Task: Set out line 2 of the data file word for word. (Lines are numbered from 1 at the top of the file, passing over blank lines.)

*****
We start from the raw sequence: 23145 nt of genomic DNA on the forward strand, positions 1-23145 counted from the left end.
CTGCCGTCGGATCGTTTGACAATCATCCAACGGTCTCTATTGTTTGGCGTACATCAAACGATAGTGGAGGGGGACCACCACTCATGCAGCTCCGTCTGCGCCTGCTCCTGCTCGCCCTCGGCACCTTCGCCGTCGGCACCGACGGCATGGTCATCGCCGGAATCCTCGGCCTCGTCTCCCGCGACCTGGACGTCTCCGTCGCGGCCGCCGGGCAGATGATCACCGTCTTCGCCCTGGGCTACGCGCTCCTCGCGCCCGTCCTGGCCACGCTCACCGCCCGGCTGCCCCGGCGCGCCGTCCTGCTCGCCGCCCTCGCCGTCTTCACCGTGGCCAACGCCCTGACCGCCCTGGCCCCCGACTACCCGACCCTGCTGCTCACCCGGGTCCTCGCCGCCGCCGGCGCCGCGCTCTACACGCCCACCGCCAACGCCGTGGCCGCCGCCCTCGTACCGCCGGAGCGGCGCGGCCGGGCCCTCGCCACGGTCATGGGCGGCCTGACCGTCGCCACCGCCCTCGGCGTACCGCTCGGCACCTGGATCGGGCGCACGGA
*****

CTGCCGTCGGATCGTTTGACAATCATCCAACGGTCTCTATTGTTTGGCGTACATCAAACGATAGTGGAGGGGGACCACCACTCATGCAGCTCCGTCTGCGCCTGCTCCTGCTCGCCCTCGGCACCTTCGCCGTCGGCACCGACGGCATGGTCATCGCCGGAATCCTCGGCCTCGTCTCCCGCGACCTGGACGTCTCCGTCGCGGCCGCCGGGCAGATGATCACCGTCTTCGCCCTGGGCTACGCGCTCCTCGCGCCCGTCCTGGCCACGCTCACCGCCCGGCTGCCCCGGCGCGCCGTCCTGCTCGCCGCCCTCGCCGTCTTCACCGTGGCCAACGCCCTGACCGCCCTGGCCCCCGACTACCCGACCCTGCTGCTCACCCGGGTCCTCGCCGCCGCCGGCGCCGCGCTCTACACGCCCACCGCCAACGCCGTGGCCGCCGCCCTCGTACCGCCGGAGCGGCGCGGCCGGGCCCTCGCCACGGTCATGGGCGGCCTGACCGTCGCCACCGCCCTCGGCGTACCGCTCGGCACCTGGATCGGGCGCACGGA